A new study by more than a half-dozen major universities around the world has confirmed that at least two conditions, apnea and pneumothorax, can be identified remotely using an iPhone with an ultrasound attachment.
The system has a telehealth element, requiring a sonographer on one end to guide an onsite technician through the image capture. The remote specialist then analyzes the images, according to a study published in the Journal of Trauma. IPhones with a handheld ultrasound attachment streamed images over a Skype connection.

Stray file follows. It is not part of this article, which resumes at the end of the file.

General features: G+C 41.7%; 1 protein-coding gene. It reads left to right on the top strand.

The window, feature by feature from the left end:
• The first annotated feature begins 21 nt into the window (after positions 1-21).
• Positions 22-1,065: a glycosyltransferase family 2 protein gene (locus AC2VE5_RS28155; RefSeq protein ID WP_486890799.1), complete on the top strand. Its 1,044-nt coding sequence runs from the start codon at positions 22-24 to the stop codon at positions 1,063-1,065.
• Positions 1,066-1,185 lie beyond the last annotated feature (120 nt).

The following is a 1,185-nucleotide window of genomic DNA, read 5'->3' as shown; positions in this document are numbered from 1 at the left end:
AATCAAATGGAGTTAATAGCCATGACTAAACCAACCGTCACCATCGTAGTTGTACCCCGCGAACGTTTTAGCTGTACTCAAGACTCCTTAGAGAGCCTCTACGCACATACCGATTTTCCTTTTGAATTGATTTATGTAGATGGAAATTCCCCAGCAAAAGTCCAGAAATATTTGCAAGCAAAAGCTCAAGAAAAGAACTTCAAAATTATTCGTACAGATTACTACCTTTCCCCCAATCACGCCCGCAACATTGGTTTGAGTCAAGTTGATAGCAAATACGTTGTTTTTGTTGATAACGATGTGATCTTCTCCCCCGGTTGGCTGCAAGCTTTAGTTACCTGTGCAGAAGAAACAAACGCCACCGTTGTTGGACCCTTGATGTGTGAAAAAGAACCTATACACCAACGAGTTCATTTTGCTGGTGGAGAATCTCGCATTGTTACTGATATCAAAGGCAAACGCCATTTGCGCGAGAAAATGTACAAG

The ultrasound can rule out apnea or pneumothorax by allowing sonographers to remotely watch a respiratory motion known as lung sliding. The image quality, in all cases, was fine enough to show a variety of lung motions clearly, researchers said. The study indicates that the technology isn't confined to any single device, though, and can work through "almost any responder over cellular networks."
Patients were examined at remote sites including a small airplane during a flight and a home in Calgary, Canada. Remote specialists were located in Pisa and Rome, Italy, as well as Philadelphia, Penn., and Calgary.
What's next? As part of the experiment, researchers also tested out the ultrasound combo for trauma exams, vascular anatomy and fetal wellness assessments, reporting positive results.